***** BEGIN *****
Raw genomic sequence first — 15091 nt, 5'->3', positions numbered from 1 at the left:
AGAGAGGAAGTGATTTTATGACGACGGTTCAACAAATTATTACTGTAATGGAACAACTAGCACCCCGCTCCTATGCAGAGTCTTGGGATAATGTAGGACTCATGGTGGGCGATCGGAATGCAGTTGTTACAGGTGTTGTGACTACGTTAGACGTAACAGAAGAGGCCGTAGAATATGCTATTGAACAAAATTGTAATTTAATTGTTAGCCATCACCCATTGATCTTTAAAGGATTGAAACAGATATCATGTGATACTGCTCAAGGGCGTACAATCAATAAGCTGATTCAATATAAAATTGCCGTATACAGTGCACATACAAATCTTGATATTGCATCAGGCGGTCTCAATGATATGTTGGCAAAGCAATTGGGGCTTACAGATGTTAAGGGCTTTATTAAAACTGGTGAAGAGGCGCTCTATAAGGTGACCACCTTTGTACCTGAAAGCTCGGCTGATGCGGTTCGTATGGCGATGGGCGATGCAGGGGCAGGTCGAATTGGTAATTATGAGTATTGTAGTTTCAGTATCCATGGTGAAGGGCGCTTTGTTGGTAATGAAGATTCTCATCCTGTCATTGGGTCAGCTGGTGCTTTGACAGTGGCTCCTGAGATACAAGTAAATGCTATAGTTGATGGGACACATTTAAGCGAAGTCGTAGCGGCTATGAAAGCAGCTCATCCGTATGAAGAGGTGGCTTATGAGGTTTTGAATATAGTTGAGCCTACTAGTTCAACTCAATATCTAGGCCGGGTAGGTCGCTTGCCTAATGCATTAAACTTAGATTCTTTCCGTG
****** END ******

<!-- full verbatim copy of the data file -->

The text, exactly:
Raw genomic sequence first — 15091 nt, 5'->3', positions numbered from 1 at the left:
AGAGAGGAAGTGATTTTATGACGACGGTTCAACAAATTATTACTGTAATGGAACAACTAGCACCCCGCTCCTATGCAGAGTCTTGGGATAATGTAGGACTCATGGTGGGCGATCGGAATGCAGTTGTTACAGGTGTTGTGACTACGTTAGACGTAACAGAAGAGGCCGTAGAATATGCTATTGAACAAAATTGTAATTTAATTGTTAGCCATCACCCATTGATCTTTAAAGGATTGAAACAGATATCATGTGATACTGCTCAAGGGCGTACAATCAATAAGCTGATTCAATATAAAATTGCCGTATACAGTGCACATACAAATCTTGATATTGCATCAGGCGGTCTCAATGATATGTTGGCAAAGCAATTGGGGCTTACAGATGTTAAGGGCTTTATTAAAACTGGTGAAGAGGCGCTCTATAAGGTGACCACCTTTGTACCTGAAAGCTCGGCTGATGCGGTTCGTATGGCGATGGGCGATGCAGGGGCAGGTCGAATTGGTAATTATGAGTATTGTAGTTTCAGTATCCATGGTGAAGGGCGCTTTGTTGGTAATGAAGATTCTCATCCTGTCATTGGGTCAGCTGGTGCTTTGACAGTGGCTCCTGAGATACAAGTAAATGCTATAGTTGATGGGACACATTTAAGCGAAGTCGTAGCGGCTATGAAAGCAGCTCATCCGTATGAAGAGGTGGCTTATGAGGTTTTGAATATAGTTGAGCCTACTAGTTCAACTCAATATCTAGGCCGGGTAGGTCGCTTGCCTAATGCATTAAACTTAGATTCTTTCCGTG